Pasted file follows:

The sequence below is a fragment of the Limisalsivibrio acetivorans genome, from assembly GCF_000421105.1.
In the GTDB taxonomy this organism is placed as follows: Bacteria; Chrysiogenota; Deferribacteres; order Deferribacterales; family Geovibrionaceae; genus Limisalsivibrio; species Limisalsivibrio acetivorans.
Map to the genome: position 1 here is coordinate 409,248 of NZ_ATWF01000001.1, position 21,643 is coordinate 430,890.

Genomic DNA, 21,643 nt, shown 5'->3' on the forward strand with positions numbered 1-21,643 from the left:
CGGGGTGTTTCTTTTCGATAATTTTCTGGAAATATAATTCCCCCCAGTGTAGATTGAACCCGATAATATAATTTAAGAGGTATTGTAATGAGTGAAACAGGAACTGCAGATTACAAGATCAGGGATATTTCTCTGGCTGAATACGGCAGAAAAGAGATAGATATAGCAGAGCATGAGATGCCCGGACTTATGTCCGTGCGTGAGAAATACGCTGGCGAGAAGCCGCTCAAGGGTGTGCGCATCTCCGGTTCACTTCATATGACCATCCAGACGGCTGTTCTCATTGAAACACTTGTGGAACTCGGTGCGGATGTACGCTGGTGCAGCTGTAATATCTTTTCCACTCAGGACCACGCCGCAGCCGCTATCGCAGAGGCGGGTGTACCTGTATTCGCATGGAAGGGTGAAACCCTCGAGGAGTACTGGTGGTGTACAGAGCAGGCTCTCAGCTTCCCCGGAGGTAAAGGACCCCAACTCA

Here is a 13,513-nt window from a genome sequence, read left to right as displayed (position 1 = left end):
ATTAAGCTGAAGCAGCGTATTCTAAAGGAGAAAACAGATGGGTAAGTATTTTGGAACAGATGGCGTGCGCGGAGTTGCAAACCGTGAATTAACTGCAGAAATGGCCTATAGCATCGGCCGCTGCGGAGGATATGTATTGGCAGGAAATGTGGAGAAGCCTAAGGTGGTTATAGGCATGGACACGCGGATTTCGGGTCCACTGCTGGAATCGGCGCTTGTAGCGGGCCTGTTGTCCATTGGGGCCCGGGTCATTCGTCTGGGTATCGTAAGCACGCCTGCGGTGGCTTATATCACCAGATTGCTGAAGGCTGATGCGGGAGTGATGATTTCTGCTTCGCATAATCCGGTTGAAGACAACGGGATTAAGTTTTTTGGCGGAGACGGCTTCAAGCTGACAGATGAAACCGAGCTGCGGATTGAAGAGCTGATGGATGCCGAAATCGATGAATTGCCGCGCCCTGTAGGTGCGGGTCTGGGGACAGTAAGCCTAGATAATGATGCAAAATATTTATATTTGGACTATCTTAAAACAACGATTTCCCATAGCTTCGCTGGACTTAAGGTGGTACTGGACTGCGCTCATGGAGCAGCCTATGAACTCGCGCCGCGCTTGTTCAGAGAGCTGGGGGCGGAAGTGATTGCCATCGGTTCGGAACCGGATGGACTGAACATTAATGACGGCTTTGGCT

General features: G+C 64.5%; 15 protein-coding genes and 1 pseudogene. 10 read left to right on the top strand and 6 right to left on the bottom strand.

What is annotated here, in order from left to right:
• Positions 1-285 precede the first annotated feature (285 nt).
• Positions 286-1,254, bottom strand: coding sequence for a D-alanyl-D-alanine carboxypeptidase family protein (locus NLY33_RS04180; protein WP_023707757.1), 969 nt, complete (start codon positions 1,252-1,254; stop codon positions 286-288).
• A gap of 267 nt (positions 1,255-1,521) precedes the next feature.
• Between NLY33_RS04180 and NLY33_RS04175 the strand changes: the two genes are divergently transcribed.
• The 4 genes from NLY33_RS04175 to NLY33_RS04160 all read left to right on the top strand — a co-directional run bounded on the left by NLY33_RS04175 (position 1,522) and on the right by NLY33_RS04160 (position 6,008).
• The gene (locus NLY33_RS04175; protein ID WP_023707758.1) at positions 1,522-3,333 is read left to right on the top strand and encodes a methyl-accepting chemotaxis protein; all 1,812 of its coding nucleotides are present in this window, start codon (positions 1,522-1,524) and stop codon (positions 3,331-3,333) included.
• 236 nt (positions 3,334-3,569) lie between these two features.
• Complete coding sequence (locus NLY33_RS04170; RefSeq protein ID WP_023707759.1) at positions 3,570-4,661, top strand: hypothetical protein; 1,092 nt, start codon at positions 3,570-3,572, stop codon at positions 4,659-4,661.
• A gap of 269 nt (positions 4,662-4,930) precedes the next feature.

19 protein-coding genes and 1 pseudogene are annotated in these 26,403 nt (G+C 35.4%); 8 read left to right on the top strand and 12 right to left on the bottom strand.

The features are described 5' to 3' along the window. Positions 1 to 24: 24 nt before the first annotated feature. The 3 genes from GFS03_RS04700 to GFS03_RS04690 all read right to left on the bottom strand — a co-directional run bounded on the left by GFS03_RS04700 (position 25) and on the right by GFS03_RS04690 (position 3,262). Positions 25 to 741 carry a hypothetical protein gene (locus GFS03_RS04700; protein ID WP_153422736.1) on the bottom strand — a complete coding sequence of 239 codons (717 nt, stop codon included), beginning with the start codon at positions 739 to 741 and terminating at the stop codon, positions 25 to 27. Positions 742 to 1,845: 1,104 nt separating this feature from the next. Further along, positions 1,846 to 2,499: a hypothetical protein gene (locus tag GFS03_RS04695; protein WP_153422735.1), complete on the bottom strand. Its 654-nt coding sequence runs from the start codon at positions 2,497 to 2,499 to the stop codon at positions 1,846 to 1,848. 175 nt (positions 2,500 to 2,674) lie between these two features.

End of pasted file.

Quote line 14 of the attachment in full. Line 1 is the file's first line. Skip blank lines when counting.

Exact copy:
• The 4 genes from NLY33_RS04175 to NLY33_RS04160 all read left to right on the top strand — a co-directional run bounded on the left by NLY33_RS04175 (position 1,522) and on the right by NLY33_RS04160 (position 6,008).